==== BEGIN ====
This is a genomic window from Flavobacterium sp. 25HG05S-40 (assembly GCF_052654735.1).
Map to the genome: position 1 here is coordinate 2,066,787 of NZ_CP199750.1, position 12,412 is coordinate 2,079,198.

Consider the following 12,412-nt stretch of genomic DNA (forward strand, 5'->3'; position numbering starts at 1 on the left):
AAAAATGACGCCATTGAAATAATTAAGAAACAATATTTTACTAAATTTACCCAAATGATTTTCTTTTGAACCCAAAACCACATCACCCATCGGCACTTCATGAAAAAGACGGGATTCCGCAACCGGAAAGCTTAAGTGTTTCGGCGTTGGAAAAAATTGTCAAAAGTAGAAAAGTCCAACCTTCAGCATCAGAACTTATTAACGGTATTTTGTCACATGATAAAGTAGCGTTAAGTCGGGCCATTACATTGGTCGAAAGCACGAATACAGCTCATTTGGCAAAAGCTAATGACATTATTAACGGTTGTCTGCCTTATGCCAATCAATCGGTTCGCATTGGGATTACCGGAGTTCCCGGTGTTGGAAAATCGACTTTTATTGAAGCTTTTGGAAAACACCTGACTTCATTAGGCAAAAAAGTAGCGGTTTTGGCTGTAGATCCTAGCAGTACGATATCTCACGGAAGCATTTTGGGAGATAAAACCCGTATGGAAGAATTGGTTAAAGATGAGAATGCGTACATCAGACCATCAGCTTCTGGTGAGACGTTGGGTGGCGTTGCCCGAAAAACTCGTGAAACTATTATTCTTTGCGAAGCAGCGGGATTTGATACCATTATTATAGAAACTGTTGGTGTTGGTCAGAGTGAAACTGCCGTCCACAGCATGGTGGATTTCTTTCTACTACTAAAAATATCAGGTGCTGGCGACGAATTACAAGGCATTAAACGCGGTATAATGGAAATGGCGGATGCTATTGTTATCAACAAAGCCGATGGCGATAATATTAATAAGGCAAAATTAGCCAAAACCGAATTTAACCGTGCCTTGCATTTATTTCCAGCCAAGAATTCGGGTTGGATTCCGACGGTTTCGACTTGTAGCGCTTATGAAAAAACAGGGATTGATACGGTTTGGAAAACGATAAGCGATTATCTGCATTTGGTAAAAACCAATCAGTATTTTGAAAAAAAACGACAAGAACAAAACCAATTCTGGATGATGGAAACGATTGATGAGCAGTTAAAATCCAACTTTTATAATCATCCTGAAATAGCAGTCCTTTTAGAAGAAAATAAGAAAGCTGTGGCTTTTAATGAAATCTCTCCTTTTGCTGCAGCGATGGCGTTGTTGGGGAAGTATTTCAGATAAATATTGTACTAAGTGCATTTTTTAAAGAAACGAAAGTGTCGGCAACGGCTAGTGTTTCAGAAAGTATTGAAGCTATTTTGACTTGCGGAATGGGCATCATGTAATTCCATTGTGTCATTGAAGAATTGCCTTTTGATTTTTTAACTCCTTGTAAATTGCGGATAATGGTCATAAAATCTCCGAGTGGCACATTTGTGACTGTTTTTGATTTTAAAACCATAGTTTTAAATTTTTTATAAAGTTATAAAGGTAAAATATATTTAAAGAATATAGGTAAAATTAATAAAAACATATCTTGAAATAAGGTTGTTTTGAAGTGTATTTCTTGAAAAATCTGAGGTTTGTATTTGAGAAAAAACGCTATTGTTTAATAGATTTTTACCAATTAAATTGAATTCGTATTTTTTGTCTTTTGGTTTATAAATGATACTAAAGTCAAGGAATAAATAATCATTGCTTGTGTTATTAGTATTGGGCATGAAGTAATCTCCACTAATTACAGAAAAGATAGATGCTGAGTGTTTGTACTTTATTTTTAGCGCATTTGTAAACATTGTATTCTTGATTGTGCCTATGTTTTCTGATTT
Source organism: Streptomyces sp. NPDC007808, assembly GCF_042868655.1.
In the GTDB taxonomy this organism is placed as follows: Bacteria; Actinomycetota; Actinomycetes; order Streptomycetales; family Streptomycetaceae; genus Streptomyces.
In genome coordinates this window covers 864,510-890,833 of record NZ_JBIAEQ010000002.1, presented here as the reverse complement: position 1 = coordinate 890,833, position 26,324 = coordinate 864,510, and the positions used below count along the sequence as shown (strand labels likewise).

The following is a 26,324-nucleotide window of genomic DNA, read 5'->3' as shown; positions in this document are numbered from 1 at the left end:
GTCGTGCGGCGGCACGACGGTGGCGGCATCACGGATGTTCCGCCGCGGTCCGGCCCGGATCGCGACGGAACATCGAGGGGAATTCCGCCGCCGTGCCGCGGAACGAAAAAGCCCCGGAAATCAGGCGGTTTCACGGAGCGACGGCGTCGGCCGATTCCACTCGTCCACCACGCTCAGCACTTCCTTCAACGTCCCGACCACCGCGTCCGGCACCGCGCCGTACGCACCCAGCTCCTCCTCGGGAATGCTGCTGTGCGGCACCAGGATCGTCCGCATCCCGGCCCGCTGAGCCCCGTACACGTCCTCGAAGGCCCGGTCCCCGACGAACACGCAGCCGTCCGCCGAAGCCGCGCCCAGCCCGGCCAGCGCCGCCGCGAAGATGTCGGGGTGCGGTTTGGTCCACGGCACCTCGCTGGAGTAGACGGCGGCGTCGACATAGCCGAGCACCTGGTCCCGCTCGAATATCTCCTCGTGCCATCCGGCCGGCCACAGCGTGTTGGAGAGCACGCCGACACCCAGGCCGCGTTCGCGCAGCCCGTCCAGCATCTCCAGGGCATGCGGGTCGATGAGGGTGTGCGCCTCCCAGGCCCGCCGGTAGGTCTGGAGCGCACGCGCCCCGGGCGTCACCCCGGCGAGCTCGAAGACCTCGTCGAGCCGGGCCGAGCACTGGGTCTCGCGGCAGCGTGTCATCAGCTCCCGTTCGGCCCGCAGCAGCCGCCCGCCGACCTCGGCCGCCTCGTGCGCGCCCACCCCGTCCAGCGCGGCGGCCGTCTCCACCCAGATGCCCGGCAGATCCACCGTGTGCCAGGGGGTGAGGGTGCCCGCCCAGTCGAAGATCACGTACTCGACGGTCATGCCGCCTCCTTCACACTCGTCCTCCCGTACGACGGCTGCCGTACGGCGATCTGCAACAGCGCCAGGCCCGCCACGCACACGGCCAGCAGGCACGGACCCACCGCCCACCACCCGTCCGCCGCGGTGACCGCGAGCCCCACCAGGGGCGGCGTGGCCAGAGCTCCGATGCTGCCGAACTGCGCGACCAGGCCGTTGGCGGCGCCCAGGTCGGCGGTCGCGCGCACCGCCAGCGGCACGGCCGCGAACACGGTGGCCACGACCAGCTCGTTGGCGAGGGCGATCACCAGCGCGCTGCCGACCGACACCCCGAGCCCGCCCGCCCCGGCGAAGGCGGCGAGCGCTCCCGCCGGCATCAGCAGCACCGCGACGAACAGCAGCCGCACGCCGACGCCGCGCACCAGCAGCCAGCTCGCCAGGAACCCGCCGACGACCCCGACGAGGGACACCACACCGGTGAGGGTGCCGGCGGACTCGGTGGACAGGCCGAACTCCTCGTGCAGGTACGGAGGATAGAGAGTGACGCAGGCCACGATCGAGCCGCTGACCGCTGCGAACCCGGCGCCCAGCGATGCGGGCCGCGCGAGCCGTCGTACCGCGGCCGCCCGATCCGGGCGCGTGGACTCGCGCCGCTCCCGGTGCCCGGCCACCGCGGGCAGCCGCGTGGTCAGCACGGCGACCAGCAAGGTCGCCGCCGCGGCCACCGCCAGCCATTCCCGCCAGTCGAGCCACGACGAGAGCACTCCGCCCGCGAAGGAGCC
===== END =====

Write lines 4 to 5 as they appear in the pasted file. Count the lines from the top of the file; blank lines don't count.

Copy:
AAAAATGACGCCATTGAAATAATTAAGAAACAATATTTTACTAAATTTACCCAAATGATTTTCTTTTGAACCCAAAACCACATCACCCATCGGCACTTCATGAAAAAGACGGGATTCCGCAACCGGAAAGCTTAAGTGTTTCGGCGTTGGAAAAAATTGTCAAAAGTAGAAAAGTCCAACCTTCAGCATCAGAACTTATTAACGGTATTTTGTCACATGATAAAGTAGCGTTAAGTCGGGCCATTACATTGGTCGAAAGCACGAATACAGCTCATTTGGCAAAAGCTAATGACATTATTAACGGTTGTCTGCCTTATGCCAATCAATCGGTTCGCATTGGGATTACCGGAGTTCCCGGTGTTGGAAAATCGACTTTTATTGAAGCTTTTGGAAAACACCTGACTTCATTAGGCAAAAAAGTAGCGGTTTTGGCTGTAGATCCTAGCAGTACGATATCTCACGGAAGCATTTTGGGAGATAAAACCCGTATGGAAGAATTGGTTAAAGATGAGAATGCGTACATCAGACCATCAGCTTCTGGTGAGACGTTGGGTGGCGTTGCCCGAAAAACTCGTGAAACTATTATTCTTTGCGAAGCAGCGGGATTTGATACCATTATTATAGAAACTGTTGGTGTTGGTCAGAGTGAAACTGCCGTCCACAGCATGGTGGATTTCTTTCTACTACTAAAAATATCAGGTGCTGGCGACGAATTACAAGGCATTAAACGCGGTATAATGGAAATGGCGGATGCTATTGTTATCAACAAAGCCGATGGCGATAATATTAATAAGGCAAAATTAGCCAAAACCGAATTTAACCGTGCCTTGCATTTATTTCCAGCCAAGAATTCGGGTTGGATTCCGACGGTTTCGACTTGTAGCGCTTATGAAAAAACAGGGATTGATACGGTTTGGAAAACGATAAGCGATTATCTGCATTTGGTAAAAACCAATCAGTATTTTGAAAAAAAACGACAAGAACAAAACCAATTCTGGATGATGGAAACGATTGATGAGCAGTTAAAATCCAACTTTTATAATCATCCTGAAATAGCAGTCCTTTTAGAAGAAAATAAGAAAGCTGTGGCTTTTAATGAAATCTCTCCTTTTGCTGCAGCGATGGCGTTGTTGGGGAAGTATTTCAGATAAATATTGTACTAAGTGCATTTTTTAAAGAAACGAAAGTGTCGGCAACGGCTAGTGTTTCAGAAAGTATTGAAGCTATTTTGACTTGCGGAATGGGCATCATGTAATTCCATTGTGTCATTGAAGAATTGCCTTTTGATTTTTTAACTCCTTGTAAATTGCGGATAATGGTCATAAAATCTCCGAGTGGCACATTTGTGACTGTTTTTGATTTTAAAACCATAGTTTTAAATTTTTTATAAAGTTATAAAGGTAAAATATATTTAAAGAATATAGGTAAAATTAATAAAAACATATCTTGAAATAAGGTTGTTTTGAAGTGTATTTCTTGAAAAATCTGAGGTTTGTATTTGAGAAAAAACGCTATTGTTTAATAGATTTTTACCAATTAAATTGAATTCGTATTTTTTGTCTTTTGGTTTATAAATGATACTAAAGTCAAGGAATAAATAATCATTGCTTGTGTTATTAGTATTGGGCATGAAGTAATCTCCACTAATTACAGAAAAGATAGATGCTGAGTGTTTGTACTTTATTTTTAGCGCATTTGTAAACATTGTATTCTTGATTGTGCCTATGTTTTCTGATTT
Source organism: Streptomyces sp. NPDC007808, assembly GCF_042868655.1.